A family who caught a burglar on camera demanding their dementia-hit grandfather hand over his wallet have criticised a judge for sparing her from jail.
Carol Lewis, 50, tricked her way into the 88-year-old’s flat in Ladywood, Birmingham, after knocking on his door at 5am asking to borrow milk and sugar on 26 October last year.
Footage from a camera installed by the victim’s family captured Lewis making small-talk before ordering him to give her money.
His family had set up the camera after hundreds of pounds had been stolen during a similar scam.
The clip shows Lewis complaining about the cold weather before demanding his wallet.
The victim, who was wearing just a T-shirt and boxer shorts, can be heard telling her: "I don't know where it is, there's nothing in it."
He then desperately tries to find the wallet while she follows him around his home and rifles through his jacket.
Lewis left empty-handed but was arrested by West Midlands Police when she tried to burgle his home at 6am just six days later.
She admitted two counts of burglary and another of fraud relating to a separate incident with another vulnerable man when she appeared at Birmingham Crown Court on 4 May.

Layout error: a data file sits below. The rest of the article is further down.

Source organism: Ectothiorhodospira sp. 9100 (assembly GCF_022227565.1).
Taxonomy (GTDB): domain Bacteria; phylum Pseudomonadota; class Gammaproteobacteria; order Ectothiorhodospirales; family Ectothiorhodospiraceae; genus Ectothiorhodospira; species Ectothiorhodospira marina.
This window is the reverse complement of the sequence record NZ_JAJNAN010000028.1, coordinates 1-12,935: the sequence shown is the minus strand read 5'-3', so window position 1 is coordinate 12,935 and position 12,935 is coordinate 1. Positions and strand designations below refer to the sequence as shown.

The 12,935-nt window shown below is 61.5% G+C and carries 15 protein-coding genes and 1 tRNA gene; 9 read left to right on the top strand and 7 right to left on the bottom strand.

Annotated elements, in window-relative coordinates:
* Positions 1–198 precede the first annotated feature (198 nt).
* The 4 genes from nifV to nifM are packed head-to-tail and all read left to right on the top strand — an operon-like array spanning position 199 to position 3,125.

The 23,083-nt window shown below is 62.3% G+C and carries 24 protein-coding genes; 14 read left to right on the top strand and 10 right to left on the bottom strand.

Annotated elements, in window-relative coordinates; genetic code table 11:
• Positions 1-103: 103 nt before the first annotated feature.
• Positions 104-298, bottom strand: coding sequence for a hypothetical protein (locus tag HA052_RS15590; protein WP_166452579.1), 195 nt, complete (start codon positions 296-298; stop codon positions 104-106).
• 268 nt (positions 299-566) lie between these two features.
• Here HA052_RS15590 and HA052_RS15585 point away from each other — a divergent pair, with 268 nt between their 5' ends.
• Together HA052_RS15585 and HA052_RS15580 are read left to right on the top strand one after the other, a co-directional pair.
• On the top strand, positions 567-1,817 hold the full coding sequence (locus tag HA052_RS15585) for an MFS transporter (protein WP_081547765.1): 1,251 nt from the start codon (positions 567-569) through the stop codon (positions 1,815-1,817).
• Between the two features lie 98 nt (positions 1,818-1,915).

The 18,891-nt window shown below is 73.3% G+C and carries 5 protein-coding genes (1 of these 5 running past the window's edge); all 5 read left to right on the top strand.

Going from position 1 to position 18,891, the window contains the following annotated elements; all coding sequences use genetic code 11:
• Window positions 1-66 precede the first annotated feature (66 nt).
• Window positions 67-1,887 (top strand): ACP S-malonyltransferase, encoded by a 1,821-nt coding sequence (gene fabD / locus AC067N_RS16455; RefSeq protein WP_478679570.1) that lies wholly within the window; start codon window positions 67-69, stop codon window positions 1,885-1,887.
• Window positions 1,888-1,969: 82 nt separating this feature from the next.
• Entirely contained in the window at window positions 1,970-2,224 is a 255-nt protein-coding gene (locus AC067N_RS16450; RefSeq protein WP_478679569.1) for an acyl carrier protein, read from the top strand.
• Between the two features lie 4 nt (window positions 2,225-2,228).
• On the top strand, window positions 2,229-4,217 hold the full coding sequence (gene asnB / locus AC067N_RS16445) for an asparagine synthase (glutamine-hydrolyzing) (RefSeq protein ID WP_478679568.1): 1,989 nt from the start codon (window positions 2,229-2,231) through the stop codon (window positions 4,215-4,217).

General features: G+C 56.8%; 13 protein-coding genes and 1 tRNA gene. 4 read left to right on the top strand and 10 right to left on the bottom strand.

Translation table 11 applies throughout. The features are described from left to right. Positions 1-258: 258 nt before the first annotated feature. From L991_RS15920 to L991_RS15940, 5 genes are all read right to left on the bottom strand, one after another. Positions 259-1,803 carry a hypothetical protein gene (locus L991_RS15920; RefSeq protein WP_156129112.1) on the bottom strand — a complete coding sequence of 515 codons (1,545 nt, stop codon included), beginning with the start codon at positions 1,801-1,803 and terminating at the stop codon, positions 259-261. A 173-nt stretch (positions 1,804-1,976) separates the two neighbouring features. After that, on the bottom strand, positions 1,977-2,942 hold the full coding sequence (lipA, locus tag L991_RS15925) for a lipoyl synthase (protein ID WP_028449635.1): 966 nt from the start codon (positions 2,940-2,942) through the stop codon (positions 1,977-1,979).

She was handed an 18-month prison term, suspended for two years and was ordered to take part in a 15-day rehabilitation activity requirement order.
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But the victim’s family have blasted the sentence, calling it "unbelievably lenient".
His granddaughter Jade Wardle, 28, said watching the footage "made me sick to my stomach".
"It was horrible to see her shouting at him. She was really intimidating and her tone was just horrible and cruel," Wardle added.
The victim, who has 15 grandchildren, suffers from high blood pressure and was rushed to hospital on the same day Lewis walked free from court.
Wardle said she was "shocked" by the sentence.
"She's still out there and could easily do this again," she said. "It just makes me really sad.
"The sentence is just so unbelievably lenient. This woman is a thief and showed absolutely no remorse.
"This woman should have been sent to prison to keep people like my granddad safe."
Under Sentencing Council guidelines, burglary offences are punishable by one to 13 years in custody, depending on the seriousness of the crime.
However, custodial sentences can be suspended for less serious offences, meaning the defendant stays out of jail on condition they remain out of trouble and abide by any requirements set by the judge.
The judge would have had to have deemed Lewis' crime as one which involved "lower culpability" and "lesser harm" to the victim to place it in the lower end of the custodial sentencing range.
The fact that Lewis ultimately did not steal anything would also have been considered a factor that reduced the seriousness of the crime.
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